This section is from the book "A Treatise On Beverages or The Complete Practical Bottler", by Charles Herman Sulz. Also available from Amazon: A Treatise On Beverages.
This oil is obtained from the coriander fruit,which grows in China and Europe, where it is also cultivated, as well as in the United States and some parts of South America. The seeds are ground, and then distilled with water or by means of steam, yielding from one-half to one per cent. Coriander oil is colorless or pale-yellow, has a mild and agreeable aromatic odor and taste. Its specific gravity is 0.860 to 0.870, and commences to boil at about 150° C. (302° F.); dissolves readily in alcohol.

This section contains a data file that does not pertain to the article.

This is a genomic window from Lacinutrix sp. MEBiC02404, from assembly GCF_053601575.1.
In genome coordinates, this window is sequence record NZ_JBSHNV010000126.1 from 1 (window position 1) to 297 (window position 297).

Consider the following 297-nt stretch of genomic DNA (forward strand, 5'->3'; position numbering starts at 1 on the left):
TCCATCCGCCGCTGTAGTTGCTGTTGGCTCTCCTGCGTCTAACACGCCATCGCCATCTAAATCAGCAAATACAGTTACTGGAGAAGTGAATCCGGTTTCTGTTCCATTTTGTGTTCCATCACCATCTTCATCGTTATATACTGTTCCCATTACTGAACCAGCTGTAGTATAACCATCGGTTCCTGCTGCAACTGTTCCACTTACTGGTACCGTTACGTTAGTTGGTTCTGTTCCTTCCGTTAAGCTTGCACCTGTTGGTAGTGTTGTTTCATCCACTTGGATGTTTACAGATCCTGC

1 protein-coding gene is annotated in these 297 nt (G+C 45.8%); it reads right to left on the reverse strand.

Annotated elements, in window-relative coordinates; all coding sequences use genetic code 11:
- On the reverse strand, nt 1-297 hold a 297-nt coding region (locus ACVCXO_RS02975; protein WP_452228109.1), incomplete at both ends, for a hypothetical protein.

According to Leonhardt it has been found adulterated with oil of orange, which is detected by its insolubility in an equal bulk of eighty-five per cent, alcohol.
Enters conjointly in some compound flavors.
Essence and tincture of coriander are prepared as directed for those of cloves.